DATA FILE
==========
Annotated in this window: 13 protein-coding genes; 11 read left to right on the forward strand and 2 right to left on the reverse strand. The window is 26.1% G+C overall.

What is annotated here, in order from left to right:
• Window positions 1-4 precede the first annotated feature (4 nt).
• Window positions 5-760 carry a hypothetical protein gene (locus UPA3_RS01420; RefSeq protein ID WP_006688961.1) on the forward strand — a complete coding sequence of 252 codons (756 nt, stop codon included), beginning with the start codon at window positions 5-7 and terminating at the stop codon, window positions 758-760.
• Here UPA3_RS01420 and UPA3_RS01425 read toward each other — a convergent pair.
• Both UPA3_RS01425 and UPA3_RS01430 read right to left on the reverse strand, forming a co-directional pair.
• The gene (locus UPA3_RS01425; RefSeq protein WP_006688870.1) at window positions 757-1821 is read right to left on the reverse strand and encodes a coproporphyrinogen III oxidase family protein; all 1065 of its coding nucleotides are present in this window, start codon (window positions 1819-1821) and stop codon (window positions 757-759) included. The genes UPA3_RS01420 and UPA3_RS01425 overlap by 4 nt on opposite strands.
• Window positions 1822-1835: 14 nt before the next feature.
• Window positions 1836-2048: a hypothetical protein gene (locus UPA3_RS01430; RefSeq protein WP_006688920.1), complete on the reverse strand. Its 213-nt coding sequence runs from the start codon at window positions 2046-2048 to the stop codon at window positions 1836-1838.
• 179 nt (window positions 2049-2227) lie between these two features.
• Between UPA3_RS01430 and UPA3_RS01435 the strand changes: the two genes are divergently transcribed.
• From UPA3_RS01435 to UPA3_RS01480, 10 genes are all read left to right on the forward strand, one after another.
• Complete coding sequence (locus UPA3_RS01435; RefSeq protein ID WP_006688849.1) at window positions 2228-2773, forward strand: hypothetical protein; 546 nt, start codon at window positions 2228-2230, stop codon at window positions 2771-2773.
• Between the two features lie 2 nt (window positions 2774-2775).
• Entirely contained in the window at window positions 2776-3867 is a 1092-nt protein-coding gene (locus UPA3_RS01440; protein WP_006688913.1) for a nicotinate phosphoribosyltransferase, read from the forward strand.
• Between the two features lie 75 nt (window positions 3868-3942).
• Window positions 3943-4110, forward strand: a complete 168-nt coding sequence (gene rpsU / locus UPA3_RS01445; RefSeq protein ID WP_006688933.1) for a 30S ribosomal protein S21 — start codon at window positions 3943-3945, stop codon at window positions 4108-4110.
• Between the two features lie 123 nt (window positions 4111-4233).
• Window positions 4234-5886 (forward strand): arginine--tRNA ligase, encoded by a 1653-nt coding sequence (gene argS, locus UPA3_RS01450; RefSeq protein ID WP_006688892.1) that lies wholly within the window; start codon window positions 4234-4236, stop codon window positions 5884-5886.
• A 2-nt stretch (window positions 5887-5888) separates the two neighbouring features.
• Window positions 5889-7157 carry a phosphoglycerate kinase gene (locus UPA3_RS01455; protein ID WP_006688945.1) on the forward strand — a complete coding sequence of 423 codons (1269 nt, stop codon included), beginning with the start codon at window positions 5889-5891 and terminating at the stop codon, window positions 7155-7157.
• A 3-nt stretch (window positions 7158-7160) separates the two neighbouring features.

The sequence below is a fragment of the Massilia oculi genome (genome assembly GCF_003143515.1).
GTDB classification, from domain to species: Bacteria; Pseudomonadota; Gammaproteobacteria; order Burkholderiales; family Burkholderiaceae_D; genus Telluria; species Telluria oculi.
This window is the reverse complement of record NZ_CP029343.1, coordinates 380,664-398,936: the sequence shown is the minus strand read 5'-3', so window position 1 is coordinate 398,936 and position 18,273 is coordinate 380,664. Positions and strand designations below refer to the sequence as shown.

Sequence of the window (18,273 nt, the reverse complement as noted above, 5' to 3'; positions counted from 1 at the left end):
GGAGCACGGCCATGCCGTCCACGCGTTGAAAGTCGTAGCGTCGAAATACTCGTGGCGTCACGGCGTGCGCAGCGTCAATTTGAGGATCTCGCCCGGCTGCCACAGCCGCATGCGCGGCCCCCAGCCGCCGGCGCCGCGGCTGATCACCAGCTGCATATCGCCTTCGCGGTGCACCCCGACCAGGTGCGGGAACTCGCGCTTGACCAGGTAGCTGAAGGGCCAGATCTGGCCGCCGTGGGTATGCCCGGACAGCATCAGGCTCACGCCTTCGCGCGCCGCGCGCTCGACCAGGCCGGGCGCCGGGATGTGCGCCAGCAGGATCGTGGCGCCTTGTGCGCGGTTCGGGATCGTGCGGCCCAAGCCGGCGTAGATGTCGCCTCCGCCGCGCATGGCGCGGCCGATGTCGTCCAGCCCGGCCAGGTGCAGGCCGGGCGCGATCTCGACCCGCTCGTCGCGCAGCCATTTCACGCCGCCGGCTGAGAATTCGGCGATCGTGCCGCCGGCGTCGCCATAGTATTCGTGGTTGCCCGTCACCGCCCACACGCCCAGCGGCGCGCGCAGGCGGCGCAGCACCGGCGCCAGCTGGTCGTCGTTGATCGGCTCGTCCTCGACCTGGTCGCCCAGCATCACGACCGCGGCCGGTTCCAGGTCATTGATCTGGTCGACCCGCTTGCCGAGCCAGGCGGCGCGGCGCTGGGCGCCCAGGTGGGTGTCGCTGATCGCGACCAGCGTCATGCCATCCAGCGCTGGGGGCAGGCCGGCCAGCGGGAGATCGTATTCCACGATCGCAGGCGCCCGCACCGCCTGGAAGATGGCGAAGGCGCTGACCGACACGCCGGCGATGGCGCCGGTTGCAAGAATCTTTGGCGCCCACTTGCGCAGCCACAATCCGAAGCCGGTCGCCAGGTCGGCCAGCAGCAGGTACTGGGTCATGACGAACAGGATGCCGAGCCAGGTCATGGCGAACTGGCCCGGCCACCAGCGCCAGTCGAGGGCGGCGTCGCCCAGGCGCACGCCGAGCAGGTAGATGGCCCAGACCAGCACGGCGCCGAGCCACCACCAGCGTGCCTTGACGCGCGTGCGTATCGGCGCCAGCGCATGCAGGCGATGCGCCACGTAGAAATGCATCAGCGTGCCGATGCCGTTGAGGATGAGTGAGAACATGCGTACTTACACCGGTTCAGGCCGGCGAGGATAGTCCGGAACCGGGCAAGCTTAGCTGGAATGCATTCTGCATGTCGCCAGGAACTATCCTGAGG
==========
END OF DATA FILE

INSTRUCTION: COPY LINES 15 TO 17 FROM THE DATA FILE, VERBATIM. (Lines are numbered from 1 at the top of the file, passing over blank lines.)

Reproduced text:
• Entirely contained in the window at window positions 2776-3867 is a 1092-nt protein-coding gene (locus UPA3_RS01440; protein WP_006688913.1) for a nicotinate phosphoribosyltransferase, read from the forward strand.
• Between the two features lie 75 nt (window positions 3868-3942).
• Window positions 3943-4110, forward strand: a complete 168-nt coding sequence (gene rpsU / locus UPA3_RS01445; RefSeq protein ID WP_006688933.1) for a 30S ribosomal protein S21 — start codon at window positions 3943-3945, stop codon at window positions 4108-4110.